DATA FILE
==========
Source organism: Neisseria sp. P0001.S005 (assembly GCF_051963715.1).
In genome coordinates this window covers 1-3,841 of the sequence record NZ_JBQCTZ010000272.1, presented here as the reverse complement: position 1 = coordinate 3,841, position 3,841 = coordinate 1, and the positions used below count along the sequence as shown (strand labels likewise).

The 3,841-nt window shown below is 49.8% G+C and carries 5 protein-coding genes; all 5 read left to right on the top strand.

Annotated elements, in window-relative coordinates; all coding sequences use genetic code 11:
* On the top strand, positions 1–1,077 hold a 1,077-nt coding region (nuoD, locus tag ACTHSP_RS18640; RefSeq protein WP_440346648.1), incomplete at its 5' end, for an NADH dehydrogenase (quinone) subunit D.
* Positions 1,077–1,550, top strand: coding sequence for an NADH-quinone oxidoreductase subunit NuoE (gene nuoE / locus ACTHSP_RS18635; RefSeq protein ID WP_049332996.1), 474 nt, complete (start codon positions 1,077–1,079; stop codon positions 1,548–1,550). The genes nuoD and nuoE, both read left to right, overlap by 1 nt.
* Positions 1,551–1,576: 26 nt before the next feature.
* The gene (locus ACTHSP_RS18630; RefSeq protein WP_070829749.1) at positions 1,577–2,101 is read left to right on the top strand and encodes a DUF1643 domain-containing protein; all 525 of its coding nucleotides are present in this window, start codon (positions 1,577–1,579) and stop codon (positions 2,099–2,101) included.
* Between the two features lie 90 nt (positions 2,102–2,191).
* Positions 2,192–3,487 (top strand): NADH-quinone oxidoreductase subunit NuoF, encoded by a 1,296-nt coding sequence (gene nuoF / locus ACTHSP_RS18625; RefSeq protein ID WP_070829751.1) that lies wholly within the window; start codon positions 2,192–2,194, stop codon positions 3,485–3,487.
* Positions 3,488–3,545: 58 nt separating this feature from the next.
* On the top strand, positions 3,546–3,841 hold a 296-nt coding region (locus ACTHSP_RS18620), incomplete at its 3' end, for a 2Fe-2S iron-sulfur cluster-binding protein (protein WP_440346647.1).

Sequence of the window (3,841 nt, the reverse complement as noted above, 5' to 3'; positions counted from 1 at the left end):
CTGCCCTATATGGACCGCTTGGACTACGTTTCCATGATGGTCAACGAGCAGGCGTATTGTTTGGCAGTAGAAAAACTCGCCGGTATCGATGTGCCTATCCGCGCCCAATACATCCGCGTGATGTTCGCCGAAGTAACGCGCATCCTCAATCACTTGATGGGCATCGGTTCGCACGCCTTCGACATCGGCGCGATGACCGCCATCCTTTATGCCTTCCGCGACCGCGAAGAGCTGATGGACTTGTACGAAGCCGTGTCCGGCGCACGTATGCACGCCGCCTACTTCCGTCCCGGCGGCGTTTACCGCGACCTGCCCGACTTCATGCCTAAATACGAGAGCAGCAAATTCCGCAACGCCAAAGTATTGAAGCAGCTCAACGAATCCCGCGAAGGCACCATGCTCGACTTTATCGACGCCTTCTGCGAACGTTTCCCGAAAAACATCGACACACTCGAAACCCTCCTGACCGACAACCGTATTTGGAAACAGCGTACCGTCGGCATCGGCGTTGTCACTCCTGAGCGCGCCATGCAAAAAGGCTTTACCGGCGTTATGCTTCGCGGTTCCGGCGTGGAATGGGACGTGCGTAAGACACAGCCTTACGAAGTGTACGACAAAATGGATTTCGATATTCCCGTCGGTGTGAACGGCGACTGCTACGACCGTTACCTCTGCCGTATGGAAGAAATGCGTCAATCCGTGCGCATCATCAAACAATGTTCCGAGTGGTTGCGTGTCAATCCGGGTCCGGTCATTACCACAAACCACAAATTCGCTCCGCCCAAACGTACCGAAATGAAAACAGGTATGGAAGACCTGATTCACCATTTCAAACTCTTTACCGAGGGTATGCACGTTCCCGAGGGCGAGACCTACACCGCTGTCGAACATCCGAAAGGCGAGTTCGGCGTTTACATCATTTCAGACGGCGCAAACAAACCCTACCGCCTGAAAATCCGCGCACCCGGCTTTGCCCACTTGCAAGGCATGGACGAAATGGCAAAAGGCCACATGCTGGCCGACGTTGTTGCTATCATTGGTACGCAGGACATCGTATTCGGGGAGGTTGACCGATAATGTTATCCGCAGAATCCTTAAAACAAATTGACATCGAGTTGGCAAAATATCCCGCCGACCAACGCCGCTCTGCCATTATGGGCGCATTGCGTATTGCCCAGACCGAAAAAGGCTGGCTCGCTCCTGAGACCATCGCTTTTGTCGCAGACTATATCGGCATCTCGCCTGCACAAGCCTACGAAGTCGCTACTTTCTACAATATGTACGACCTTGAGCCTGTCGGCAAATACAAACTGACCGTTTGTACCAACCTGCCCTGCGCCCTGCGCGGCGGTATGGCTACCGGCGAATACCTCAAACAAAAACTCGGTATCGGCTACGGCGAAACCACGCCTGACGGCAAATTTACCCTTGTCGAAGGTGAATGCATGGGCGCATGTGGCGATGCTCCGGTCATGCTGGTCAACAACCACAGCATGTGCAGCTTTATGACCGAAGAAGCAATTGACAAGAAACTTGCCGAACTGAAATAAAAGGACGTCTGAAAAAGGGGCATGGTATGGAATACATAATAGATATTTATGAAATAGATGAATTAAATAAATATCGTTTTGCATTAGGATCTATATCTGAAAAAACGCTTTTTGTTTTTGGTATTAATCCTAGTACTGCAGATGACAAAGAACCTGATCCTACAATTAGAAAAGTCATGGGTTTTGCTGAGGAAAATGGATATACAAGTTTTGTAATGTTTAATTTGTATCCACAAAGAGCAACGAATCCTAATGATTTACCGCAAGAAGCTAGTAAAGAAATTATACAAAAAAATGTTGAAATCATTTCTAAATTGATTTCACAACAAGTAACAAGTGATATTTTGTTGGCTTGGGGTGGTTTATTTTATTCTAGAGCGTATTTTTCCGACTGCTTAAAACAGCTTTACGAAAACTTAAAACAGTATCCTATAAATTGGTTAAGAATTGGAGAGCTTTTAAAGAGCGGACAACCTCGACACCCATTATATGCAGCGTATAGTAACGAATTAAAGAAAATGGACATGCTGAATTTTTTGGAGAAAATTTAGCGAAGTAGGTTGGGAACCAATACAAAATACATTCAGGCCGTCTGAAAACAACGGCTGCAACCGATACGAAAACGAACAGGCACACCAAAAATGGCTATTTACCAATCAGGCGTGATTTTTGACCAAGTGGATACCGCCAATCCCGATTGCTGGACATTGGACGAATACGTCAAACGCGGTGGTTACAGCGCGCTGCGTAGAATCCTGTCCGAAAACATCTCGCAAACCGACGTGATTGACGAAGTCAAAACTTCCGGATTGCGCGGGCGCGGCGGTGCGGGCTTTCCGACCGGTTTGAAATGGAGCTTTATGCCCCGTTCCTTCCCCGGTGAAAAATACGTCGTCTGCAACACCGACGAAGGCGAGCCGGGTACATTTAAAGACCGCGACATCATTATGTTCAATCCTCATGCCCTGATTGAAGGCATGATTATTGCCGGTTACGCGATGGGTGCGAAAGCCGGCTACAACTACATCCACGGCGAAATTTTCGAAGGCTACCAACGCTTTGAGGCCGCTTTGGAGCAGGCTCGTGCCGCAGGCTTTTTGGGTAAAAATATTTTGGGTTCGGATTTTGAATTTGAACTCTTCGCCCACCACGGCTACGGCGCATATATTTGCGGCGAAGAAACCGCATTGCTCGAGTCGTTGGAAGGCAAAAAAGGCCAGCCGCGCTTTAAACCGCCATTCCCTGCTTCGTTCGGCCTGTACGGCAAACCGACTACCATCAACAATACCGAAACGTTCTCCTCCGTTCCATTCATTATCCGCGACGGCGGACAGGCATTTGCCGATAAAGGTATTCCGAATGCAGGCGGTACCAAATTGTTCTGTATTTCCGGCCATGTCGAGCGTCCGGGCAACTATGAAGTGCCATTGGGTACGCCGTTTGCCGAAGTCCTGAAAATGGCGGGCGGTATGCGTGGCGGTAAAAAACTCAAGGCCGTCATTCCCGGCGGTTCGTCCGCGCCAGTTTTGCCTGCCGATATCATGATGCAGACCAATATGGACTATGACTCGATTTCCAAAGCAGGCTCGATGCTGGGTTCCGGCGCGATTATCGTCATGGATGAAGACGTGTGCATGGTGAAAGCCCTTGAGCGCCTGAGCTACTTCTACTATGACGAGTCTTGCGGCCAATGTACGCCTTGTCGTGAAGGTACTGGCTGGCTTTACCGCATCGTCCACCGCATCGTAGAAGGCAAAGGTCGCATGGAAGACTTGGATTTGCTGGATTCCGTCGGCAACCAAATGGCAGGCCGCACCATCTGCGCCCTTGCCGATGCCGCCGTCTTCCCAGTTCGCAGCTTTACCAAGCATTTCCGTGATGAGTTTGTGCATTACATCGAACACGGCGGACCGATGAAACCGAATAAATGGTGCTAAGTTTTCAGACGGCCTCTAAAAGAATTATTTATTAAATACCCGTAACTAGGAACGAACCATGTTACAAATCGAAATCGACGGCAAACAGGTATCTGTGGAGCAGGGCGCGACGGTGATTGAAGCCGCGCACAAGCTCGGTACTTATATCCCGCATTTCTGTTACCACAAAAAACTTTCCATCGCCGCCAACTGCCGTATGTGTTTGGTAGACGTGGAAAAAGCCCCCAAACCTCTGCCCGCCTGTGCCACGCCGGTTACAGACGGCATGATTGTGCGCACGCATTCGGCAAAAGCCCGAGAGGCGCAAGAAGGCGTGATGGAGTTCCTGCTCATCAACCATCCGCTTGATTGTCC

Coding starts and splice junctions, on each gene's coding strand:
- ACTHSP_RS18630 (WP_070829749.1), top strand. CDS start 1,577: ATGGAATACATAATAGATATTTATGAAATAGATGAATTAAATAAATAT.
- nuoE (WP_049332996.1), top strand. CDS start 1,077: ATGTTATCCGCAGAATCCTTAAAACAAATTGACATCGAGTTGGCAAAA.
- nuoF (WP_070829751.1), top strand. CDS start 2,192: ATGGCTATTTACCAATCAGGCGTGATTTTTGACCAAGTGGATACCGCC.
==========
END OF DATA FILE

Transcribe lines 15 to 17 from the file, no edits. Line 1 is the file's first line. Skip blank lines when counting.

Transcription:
Coding starts and splice junctions, on each gene's coding strand:
- ACTHSP_RS18630 (WP_070829749.1), top strand. CDS start 1,577: ATGGAATACATAATAGATATTTATGAAATAGATGAATTAAATAAATAT.
- nuoE (WP_049332996.1), top strand. CDS start 1,077: ATGTTATCCGCAGAATCCTTAAAACAAATTGACATCGAGTTGGCAAAA.